In addition, under the previous testing system, just 53.1 percent of students statewide passed the end-of-course exam in math the first time they took it. That number increased to 76.5 percent on the second try, while 83 to 85 percent of students were passing the reading and writing exams.

The success rate for the end-of-course test in biology was 68.6 percent. Passing biology is required for graduation, so no matter how well they do on the reading or writing test, that’s nearly 32 percent of students who aren’t getting out of high school until they pass biology (or demonstrate proficiency in an acceptable Collection of Evidence).

Twenty-four credits may seem like a huge jump, but most school districts already have additional requirements set by their local school board. Twenty-two credits is common, and these credits tend to include a requirement for a foreign language or additional health and fitness classes. Under the state’s new rules, high schools can waive up to two credits on a case-by-case basis for students who are struggling, provided they have a High School and Beyond Plan.

In 2009, during a transcript study, Rarick said, it became apparent that a typical high school student can move into his or her senior year and be very close to graduation, needing only a credit or two.

“I think it meant systemically that the senior year wasn’t as meaningful and rigorous as the three previous years,” he said.

“When the entire system is set up where you can meet your graduation requirement minimums early in your senior year, it sends a subtle message that we don’t’ really expect much in their senior year.

“We make a big deal of high school graduation, but do we portray it as the end too much?” Rarick asked. “With any policy we create, we’re trying to have a common theme about graduation as one stamp on the passport. And if you’re stopping there, you might be shortchanging yourself.”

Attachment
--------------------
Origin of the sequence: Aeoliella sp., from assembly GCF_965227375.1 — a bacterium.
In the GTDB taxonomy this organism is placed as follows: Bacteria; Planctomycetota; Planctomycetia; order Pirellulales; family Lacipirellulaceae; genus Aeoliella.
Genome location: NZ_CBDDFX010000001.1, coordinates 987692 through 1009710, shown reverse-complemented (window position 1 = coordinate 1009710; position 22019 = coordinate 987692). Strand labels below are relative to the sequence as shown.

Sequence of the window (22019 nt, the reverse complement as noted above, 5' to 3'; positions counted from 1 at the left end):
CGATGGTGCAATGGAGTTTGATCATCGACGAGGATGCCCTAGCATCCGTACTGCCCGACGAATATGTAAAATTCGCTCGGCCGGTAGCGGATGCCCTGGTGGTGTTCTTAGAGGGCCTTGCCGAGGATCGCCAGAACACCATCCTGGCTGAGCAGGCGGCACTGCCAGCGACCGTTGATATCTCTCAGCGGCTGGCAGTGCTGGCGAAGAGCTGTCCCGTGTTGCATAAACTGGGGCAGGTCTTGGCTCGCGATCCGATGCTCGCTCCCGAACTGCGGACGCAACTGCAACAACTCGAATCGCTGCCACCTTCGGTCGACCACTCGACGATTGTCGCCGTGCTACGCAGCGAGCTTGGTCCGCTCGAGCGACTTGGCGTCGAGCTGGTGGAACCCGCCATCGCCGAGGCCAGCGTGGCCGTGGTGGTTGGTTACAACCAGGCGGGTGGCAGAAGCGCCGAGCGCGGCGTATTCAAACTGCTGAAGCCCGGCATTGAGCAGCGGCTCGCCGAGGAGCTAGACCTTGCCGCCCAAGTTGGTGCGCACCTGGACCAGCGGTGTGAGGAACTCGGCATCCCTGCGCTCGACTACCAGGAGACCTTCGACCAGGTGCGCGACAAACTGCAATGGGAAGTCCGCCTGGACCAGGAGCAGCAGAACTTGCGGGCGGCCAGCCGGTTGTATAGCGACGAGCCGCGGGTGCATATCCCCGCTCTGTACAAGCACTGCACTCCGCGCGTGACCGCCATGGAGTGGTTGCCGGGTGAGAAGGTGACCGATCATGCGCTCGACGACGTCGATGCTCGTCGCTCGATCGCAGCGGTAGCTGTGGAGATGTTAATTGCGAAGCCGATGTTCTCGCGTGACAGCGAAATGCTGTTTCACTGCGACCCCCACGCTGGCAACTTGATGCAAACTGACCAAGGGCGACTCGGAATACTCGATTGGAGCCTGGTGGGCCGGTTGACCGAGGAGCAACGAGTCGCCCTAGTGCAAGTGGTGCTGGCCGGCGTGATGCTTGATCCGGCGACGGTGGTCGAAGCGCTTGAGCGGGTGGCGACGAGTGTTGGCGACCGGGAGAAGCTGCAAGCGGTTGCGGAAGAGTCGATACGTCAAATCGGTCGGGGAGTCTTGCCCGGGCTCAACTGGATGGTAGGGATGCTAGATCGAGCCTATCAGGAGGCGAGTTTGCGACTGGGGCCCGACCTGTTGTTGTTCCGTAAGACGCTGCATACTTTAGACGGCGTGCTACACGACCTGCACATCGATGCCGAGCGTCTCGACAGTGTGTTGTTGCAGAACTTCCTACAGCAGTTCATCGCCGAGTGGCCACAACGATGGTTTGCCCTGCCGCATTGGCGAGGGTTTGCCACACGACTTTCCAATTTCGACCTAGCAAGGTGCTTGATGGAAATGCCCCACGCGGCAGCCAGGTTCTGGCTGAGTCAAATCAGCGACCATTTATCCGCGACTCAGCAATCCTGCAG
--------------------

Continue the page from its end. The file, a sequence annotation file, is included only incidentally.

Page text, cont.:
Standards Students Need to Meet

Washington State History — This class remains a requirement for all students in the state in order to graduate.
Math — All students must earn at least three credits of math, two of which should be algebra and geometry.
English — This year’s seniors need three English credits for graduation, but the class of 2016 and beyond need four.
Science — All current high school students need to earn at least two science credits, one of which must be a “lab.” Starting with next year’s freshmen, a third science credit is required and two of the science credits must be labs.
Social Studies — Seniors in the class of 2015 need 2.5 credits in social studies to graduate next spring, including U.S. history and contemporary world history/geography. If a student passed Washington State History before high school, the additional half credit is an elective, otherwise, state history is required in high school. Starting next year with the class of 2015-16, students also must take a semester of civics, bringing to three the number of social studies credits required for graduation.
Art — All current high school students need one credit of art to graduate. A second art credit will be required for next year’s freshmen, the class of 2019, and beyond, although it can be waived as part of a student’s chosen field of study in his or her High School and Beyond Plan.
Foreign Language — World (foreign) language is not currently a state requirement. But two years of foreign language is required for admission to college, so under the 24-credit plan, all students entering high school in fall 2015 will need two world language credits to graduate.
Personalized Pathway Requirement — Two PPRs can be used in place of the foreign language when the credits lead to a post-high school career or educational outcome chosen by the student based on the student’s High School and Beyond Plan, which may include career and technical education courses.
High School and Beyond Plan — Required for all students. And, the class of 2019 should have this plan in place by ninth grade or earlier, upon which all course-taking decisions will be based in high school. The plan can be amended.
Certificate of Academic Achievement (CAA) — Required to graduate. This is awarded when a